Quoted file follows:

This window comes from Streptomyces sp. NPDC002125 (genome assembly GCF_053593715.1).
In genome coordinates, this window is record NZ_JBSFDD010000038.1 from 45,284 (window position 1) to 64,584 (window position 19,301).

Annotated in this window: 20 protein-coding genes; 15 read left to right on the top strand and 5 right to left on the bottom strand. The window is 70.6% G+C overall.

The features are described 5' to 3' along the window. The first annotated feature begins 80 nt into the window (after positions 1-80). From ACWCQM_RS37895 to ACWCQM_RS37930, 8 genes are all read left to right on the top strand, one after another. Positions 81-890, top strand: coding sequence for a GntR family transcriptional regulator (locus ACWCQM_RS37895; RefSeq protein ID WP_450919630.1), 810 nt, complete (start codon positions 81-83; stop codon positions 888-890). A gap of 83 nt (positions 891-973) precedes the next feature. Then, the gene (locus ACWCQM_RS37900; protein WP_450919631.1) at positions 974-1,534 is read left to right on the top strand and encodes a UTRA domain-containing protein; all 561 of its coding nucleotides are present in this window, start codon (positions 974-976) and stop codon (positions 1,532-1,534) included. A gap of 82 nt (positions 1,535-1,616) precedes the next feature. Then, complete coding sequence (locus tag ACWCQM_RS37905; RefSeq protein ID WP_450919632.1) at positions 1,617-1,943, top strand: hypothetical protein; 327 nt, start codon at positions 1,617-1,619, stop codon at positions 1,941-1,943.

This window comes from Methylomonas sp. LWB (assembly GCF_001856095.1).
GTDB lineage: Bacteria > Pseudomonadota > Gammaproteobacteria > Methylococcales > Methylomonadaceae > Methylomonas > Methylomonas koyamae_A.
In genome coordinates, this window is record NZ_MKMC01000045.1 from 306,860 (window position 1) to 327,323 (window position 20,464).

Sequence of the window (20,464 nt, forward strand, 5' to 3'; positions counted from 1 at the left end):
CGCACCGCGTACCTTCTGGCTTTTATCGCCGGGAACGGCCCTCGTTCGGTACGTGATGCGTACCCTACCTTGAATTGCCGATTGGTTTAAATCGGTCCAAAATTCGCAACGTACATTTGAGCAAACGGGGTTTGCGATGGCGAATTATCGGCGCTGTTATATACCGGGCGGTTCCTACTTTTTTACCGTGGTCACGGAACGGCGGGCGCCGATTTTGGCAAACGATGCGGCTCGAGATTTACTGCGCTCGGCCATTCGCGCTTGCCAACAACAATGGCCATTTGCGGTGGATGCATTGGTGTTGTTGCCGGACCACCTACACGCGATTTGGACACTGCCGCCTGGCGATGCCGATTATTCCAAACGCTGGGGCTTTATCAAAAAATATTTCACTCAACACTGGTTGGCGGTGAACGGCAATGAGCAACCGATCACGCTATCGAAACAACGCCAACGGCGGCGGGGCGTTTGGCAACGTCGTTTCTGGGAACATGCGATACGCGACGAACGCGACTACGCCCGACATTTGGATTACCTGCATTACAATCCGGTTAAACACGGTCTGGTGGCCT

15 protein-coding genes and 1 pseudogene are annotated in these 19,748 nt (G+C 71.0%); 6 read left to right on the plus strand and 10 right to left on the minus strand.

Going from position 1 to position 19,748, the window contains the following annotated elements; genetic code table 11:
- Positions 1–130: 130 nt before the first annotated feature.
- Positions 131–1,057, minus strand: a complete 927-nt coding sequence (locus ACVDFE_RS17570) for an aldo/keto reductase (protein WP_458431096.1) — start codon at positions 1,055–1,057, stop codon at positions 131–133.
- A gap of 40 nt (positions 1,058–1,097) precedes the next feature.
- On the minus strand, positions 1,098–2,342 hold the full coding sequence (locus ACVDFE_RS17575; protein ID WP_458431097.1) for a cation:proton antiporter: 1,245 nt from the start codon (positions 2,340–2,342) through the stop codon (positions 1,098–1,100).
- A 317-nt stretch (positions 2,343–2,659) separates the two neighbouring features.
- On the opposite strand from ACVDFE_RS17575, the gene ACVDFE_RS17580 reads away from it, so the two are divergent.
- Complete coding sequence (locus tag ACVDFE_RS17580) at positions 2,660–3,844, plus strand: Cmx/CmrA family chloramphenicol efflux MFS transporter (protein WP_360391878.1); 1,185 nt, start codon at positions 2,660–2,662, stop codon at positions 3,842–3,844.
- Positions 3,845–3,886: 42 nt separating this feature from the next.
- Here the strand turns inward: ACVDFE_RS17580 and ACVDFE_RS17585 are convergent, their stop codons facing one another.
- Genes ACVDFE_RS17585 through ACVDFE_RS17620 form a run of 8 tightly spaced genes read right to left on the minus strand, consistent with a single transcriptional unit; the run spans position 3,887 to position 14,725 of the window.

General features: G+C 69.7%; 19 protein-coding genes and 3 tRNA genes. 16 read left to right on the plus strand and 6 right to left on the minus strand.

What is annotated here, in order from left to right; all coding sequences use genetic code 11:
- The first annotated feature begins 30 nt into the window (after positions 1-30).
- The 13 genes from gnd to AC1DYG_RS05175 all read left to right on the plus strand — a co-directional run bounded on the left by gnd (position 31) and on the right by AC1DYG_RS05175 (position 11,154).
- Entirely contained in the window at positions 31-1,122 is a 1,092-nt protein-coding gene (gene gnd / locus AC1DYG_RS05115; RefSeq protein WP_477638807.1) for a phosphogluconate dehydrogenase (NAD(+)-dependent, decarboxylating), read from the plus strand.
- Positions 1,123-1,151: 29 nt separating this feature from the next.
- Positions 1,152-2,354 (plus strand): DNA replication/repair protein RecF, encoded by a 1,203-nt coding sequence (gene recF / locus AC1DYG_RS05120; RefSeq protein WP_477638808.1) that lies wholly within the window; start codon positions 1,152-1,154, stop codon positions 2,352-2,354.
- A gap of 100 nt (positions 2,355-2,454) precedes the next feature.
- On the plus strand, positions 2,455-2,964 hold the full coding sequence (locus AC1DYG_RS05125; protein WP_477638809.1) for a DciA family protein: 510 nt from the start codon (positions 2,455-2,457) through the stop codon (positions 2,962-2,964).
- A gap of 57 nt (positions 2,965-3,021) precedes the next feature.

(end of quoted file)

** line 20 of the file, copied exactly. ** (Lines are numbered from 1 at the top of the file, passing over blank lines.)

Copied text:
- Here the strand turns inward: ACVDFE_RS17580 and ACVDFE_RS17585 are convergent, their stop codons facing one another.